Monday, Call the Girls, Get ‘Em Linked Up

April 9th, 2018 | 5:00 am | Daily News | 9 Comments

Photo by Jason Lecras

We have a capsule with Nike SB releasing this Saturday, April 14. It’s definitely our best one! More info soon ♥

Gonna throw in an early left field link, but the Pass~Port in Greece edit is the best (i.e. watched it more than once) trip edit that’s dropped during 2018’s Winter Getaway Footage Dump Season (yes, I know Australia is in the southern hemisphere.) It’s always nice to learn of some nice new songs in a skate edit too :)

“That’s what I keep telling myself, ‘maybe in ten more years.’ Those ten years go by and I’m still not ready. Actually, I’ve come to terms with it, this is it.” Skate Jawn interviews productivity legend, Dave Caddo.

“In a Warhol-esque version of a future skate industry where 1% of pros earn lavish salaries and the rest ball for position, will everyone have their own brand, with price-points scaling higher in accordance with gnarliness and footage releases?” Boil the Ocean on pros’ t-shirt ventures, and the cult of Jerry Hsu’s Sci-Fi Fantasy brand.

Even if it is in the Times + includes the phrases “daredevils” and “neoliberal training grounds,” Jeff Ihaza’s feature on how skateparks came to be understood, accepted, and built passes the litmus test of linkable traditional news outlet skate coverage.

Noah Johnson’s GQ profile of the GX1000 crew does as well. (Yes, Noah skates.) “It’s frustrating shit when you almost die.” Yeah, dying seems pretty wack.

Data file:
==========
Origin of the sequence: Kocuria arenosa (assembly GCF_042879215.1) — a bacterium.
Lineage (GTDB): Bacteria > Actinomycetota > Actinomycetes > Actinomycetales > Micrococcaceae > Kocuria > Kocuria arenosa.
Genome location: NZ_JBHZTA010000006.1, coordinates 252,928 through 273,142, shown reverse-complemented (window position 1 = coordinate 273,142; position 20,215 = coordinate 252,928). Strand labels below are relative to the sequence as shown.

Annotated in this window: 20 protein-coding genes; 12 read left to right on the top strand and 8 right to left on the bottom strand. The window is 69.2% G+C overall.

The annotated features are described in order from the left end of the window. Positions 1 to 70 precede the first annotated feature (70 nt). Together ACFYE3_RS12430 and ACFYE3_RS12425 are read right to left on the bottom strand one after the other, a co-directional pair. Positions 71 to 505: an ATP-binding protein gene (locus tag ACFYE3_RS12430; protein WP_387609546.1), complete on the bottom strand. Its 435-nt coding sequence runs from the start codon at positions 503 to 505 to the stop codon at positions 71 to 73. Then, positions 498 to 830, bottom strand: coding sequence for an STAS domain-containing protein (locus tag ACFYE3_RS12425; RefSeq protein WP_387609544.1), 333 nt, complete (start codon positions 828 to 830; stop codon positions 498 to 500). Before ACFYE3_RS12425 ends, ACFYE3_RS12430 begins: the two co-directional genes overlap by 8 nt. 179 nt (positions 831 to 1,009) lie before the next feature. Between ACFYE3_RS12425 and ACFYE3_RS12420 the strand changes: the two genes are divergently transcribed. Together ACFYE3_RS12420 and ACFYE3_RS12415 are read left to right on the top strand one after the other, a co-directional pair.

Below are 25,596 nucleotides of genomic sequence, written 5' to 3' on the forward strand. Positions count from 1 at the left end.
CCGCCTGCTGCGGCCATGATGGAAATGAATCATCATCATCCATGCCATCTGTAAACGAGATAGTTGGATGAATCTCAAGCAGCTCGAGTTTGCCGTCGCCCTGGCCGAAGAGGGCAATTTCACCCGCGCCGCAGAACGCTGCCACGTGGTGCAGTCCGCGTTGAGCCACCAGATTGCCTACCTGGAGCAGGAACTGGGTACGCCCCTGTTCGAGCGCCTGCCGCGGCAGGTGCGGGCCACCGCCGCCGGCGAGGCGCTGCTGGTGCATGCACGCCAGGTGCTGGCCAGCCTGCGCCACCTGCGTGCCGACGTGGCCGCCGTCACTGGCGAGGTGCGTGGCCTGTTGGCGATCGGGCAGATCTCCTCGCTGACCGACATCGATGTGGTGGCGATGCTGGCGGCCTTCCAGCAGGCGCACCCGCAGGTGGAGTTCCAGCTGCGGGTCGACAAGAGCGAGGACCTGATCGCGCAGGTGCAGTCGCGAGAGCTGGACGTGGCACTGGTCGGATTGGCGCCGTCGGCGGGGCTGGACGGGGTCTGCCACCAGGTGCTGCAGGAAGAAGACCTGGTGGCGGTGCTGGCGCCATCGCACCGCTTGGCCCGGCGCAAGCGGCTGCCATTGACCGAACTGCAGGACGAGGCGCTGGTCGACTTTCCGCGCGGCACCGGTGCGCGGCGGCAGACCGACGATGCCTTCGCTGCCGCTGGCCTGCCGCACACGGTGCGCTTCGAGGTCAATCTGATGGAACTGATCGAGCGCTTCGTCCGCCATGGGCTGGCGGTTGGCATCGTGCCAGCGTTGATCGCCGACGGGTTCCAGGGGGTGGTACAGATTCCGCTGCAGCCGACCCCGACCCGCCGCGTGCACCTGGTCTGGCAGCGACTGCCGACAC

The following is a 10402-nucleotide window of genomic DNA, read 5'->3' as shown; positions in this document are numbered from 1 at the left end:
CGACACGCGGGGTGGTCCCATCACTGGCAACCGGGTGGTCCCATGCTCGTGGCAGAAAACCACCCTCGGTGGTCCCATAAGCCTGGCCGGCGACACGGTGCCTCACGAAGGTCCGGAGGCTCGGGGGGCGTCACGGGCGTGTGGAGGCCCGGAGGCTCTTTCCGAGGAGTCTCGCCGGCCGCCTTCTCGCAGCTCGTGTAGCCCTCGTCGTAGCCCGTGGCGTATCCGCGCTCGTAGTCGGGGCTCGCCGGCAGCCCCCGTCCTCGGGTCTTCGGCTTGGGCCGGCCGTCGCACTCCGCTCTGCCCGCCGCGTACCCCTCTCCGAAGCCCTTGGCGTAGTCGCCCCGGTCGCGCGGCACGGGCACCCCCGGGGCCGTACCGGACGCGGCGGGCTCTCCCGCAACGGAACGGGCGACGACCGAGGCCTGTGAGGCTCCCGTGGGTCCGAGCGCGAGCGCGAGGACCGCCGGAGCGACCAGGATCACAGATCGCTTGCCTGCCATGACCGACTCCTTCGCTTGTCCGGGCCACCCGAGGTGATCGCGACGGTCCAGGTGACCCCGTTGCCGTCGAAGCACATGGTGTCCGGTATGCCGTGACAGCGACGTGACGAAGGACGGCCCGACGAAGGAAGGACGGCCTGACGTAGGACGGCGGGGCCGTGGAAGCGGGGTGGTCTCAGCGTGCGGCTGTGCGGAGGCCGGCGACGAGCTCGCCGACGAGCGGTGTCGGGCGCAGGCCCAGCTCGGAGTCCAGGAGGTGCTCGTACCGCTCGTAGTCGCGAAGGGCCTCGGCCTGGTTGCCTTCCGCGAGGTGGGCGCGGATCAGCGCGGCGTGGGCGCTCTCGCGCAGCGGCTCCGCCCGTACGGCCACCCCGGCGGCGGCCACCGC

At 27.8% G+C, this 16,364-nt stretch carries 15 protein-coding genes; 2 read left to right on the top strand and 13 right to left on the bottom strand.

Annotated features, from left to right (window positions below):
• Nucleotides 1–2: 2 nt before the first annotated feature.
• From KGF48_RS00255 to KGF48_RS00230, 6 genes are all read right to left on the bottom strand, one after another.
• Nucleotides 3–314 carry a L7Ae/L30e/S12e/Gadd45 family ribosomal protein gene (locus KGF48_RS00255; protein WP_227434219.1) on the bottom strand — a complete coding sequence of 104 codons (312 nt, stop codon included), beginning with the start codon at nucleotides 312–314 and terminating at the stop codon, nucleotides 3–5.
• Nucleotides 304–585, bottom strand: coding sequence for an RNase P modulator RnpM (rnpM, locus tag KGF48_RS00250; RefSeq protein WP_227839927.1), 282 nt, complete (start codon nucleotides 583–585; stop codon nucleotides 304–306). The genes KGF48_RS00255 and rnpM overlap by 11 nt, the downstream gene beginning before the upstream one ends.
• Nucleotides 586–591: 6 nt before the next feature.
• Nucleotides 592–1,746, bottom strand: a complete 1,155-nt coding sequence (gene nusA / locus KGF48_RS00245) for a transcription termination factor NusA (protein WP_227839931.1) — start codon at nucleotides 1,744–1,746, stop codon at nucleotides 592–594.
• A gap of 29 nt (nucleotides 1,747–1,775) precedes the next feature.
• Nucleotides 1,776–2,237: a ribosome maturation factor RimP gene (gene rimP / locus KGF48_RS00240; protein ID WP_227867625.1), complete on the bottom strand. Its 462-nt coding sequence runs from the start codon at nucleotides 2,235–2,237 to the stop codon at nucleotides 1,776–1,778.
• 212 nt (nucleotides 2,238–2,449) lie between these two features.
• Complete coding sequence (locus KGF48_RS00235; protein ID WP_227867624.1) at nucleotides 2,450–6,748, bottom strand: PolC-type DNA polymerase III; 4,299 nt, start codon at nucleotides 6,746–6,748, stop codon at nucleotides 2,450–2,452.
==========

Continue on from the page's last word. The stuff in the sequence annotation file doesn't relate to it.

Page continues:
While the Times may think we “won,” we also lost one of the best ledges in lower Manhattan this past week. The deknobbed ledge at Seaport that was more-or-less a go over the past year-plus is now knobbed not only for grinds, but for manuals too! Cheers to the Parks Department for fulfilling God’s plan. You guys are so sick.

Weckingball is the latest guest on The Bunt.

Normally don’t care about “oh, so-and-so already skated to that song”-isms — especially in this fickle footage economy — but “Blowing Up Fast” holds a special place in many hearts. This guy does a line at Three Up Three Down, hypes up P-Rod, and has never seen Baker Has a Deathwish, which is totally fine because it’s almost ten-years-old now goddamn.

And on that note! Village Psychic interviewed Josh Stewart about the unwritten rules of #musicsupervision and editing gimmicks in skate videos.

Our friends from 2nd Nature did the “winter trip to Barcelona” thing.

QS Sports Desk Play of the Week: Everyone else is on the Sixers playoff bandwagon orrrr?